4) Style matters: Remind students to face away from windows and other sources of glass with the memory jogger: “Keep your brass to the glass!” (The brass on the back pockets of their jeans, that is.) In an actual major quake both the student’s desk and the ground will be moving violently. Teach students to keep their head about halfway between the underside of the desktop and the floor and to shield their eyes with their arm while they hold onto a leg of the desk. Explain that they should try to remain on their knees, instead of sitting down, so they can more easily move with the desk when it moves.
Activity: Ask all students to “Drop, cover and hold on!” then check each one’s style. Ask those students whose style has been checked, and corrected, if necessary, to join you in critiquing the styles of remaining students.
5) Look before you leave: During a major quake exterior building facades may crumble and fall, overhangs and breezeways may partially or fully collapse, power lines and trees may be down, chemicals can spill… Before allowing your students to evacuate after a major quake (and during the ShakeOut exercise) make sure that it is safer outside than in.
When the ground starts shaking in our long-overdue major quake, the response skills you learn, teach, and practice with your students will serve you well and may save a life.
Irene Long is a founding member of the now international ShakeOut campaign and the Earthquake Country Alliance Speakers Bureau. She has been involved in family, school, community and faith-based organization disaster preparedness for more than 25 years, most recently as Emergency Services Manager for the American Red Cross. Her disaster preparedness efforts have been recognized and endorsed by FEMA, the Department of Defense, and the White House.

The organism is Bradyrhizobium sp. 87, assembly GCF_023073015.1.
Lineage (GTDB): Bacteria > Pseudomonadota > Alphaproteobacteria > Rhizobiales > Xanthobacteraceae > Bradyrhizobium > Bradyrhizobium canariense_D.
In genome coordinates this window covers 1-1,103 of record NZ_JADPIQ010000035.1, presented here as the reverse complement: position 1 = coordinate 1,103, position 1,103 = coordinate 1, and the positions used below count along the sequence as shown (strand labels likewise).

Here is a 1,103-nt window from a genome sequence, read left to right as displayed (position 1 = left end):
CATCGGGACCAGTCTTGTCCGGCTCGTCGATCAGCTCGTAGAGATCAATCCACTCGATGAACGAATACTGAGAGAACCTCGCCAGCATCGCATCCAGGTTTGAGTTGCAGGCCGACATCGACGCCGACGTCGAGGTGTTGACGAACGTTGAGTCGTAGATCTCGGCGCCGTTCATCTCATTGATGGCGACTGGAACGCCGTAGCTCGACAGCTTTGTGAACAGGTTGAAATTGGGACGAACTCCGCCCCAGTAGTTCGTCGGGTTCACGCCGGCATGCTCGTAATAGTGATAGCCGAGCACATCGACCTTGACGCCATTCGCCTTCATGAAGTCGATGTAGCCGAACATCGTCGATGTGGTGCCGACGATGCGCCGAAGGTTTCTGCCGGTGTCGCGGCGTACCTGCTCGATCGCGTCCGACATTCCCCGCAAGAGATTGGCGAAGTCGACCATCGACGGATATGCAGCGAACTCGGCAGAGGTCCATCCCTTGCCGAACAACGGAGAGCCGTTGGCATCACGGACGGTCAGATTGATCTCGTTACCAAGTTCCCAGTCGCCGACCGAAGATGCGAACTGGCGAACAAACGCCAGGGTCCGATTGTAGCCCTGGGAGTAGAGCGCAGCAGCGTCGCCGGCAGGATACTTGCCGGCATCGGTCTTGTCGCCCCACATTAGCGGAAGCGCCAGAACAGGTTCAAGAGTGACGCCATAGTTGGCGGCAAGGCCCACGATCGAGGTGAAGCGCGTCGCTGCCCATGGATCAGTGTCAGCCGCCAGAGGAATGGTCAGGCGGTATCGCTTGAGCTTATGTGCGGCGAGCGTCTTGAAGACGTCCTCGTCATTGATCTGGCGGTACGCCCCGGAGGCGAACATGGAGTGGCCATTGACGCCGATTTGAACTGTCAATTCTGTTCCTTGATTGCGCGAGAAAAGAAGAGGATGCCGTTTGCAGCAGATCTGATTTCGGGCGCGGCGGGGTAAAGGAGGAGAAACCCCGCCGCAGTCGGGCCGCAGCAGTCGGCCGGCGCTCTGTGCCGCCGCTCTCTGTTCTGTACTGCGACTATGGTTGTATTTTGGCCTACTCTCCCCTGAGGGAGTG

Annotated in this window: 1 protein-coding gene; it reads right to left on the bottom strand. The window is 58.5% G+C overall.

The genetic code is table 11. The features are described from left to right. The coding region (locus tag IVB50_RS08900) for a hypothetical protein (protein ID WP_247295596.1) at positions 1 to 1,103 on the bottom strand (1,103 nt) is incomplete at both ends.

Emergency Preparedness and your School
In California, earthquakes and wild fires might be the most common emergencies that we consider when preparing for an emergency. But are you really prepared for a crisis? What would you do if your school was vandalized over the weekend? Where would you put your displaced classes and teachers who had flood damage because of a pipe burst? How would you know if the missing computers were an internal or external theft job? Would faculty and staff question strangers wandering around campus?
Take this month to review your crisis and emergency response plans. If you don’t know where to start, you can start with a security survey.
The Department of Education has put together a guide called the Crisis Response Box which guides you through gathering all pertinent information in one box so administrators are prepared to effectively manage and respond to a crisis. When law enforcement or other agencies need to respond to your school site, being prepared allows responders to more quickly and effectively move into action.
Security Officers and their role in an Emergency
If your school is fortunate enough to have security officers on campus have they been properly trained? These personnel play a critical role in responding in an emergency and will often be your first responders to crisis. Make sure your officers understand their roles and responsibilities in your Emergency Response Plan. If they have never received training regarding security officers on a school campus, they are out of compliance and are taking on unnecessary risk. According to Education Code 38001.5 and 72330.5. all personnel who work at least 20 hours a week in the role of security personnel, regardless of title, are mandated to 24 hours of training. This training is imperative in teaching officers their roles and responsibilities on a school campus. The Wright Group can bring this training to you. Contact us to find out how.
Training topics include:
- Role and Responsibility of School Security Officer
- Laws and Liability
- Security Awareness in the Educational Environment
- Mediation/Conflict Resolution
- Disasters and Emergencies
- Dynamics of Student Behavior